Criminal Lunatics (Ireland) Act 1838

The Criminal Lunatics (Ireland) Act 1838 (1 & 2 Vict. c. 27) was an Act of Parliament in the United Kingdom, signed into law on 11 June 1838. It was one of the Lunacy (Ireland) Acts 1821 to 1890.[1]

ProvisionsEdit

The Act provided that when a person was detained under circumstances suggesting that they were of deranged mind and had the intention of committing a crime, then two justices were empowered to call in a physician to examine the suspect. If the physician determined that the person was a "dangerous lunatic" he could be committed to gaol, until either discharged by order of two justices or removed to a lunatic asylum by order of the Lord Lieutenant.[2]

Role of Lord LieutenantEdit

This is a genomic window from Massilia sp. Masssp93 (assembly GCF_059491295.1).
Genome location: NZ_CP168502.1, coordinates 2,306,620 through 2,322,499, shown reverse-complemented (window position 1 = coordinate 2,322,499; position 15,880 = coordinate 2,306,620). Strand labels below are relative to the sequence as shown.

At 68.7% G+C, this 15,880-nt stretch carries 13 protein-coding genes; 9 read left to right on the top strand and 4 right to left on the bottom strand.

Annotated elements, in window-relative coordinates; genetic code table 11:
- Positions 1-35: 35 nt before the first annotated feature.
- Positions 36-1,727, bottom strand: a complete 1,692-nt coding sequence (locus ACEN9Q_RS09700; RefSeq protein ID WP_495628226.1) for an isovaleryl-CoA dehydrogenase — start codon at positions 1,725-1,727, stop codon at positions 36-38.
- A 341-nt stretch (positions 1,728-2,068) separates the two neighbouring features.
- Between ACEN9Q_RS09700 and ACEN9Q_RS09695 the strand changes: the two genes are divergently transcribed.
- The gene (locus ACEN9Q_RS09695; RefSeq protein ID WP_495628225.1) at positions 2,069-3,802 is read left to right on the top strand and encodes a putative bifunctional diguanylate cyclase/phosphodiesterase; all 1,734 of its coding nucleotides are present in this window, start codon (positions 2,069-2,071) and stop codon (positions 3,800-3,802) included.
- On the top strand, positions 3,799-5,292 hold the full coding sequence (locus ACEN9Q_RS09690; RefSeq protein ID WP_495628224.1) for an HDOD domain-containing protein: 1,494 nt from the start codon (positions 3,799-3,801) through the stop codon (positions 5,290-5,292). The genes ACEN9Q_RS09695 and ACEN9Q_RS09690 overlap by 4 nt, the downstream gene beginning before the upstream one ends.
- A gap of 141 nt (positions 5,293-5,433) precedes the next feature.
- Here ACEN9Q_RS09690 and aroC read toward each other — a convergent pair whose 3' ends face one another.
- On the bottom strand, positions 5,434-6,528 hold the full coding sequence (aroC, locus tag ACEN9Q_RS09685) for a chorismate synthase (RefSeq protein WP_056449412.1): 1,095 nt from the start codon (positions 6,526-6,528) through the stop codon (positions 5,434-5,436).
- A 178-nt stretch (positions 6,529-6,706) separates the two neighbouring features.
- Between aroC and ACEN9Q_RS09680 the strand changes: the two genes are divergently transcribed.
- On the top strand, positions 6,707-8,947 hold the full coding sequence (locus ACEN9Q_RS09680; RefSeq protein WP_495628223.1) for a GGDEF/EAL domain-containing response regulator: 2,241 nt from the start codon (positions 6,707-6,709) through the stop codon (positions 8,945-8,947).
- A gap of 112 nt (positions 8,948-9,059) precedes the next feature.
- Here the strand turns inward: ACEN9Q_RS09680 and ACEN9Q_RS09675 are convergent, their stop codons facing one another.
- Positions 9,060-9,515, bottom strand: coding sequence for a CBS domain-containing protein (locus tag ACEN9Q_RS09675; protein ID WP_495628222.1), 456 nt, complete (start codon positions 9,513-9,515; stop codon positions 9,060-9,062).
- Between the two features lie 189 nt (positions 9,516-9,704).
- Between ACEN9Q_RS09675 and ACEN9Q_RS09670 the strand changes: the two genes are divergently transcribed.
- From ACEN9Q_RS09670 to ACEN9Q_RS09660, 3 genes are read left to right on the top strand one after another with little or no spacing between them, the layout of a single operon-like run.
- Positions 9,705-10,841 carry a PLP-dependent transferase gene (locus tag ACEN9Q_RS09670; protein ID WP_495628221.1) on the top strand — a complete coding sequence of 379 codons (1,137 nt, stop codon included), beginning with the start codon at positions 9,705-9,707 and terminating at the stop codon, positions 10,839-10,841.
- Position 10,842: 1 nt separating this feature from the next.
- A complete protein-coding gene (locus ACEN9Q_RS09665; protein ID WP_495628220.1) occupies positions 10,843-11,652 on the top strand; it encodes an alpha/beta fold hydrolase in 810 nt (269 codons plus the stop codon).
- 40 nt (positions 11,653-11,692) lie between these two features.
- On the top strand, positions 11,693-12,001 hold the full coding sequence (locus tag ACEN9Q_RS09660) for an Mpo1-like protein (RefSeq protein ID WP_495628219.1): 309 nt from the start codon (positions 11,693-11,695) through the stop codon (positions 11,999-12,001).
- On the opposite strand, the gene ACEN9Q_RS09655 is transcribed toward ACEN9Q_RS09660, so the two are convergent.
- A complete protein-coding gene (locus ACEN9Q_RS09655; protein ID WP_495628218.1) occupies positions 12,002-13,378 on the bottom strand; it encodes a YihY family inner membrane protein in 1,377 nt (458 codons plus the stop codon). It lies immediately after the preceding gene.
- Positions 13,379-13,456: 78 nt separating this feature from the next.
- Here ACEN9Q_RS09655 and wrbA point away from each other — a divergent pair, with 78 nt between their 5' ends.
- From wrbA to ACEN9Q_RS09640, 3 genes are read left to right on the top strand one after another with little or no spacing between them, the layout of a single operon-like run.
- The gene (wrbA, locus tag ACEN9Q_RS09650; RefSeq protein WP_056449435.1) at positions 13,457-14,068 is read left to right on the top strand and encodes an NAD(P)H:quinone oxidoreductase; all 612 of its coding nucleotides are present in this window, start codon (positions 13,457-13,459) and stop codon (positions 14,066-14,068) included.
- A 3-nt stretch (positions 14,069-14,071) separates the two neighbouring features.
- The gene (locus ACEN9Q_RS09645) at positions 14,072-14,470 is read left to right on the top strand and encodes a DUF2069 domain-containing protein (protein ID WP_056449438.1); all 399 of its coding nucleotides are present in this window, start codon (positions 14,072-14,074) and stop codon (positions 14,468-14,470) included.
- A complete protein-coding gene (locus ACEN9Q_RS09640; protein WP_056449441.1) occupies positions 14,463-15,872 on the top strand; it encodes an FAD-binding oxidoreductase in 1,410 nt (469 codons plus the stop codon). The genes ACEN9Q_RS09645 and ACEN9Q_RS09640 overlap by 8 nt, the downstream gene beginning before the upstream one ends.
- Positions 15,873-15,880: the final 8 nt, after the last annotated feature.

The Lord Lieutenant was given the power to direct persons under a sentence of imprisonment or transportation be placed in a lunatic asylum, to remain there until certified of sound mind by two physicians, when the Lord Lieutenant could direct their removal. Additionally, he was given a similar power in regard to persons committed for trial.[2]

See alsoEdit

ReferencesEdit

SourcesEdit

CitationsEdit

  1. ^ The Short Titles Act 1896, section 2(1) and Schedule 2
  2. ^ a b Kelly, Brendan. "The Mental Treatment Act 1945 in Ireland: an historical enquiry". History of Psychiatry. p. 51. doi:10.1177/0957154X06075949.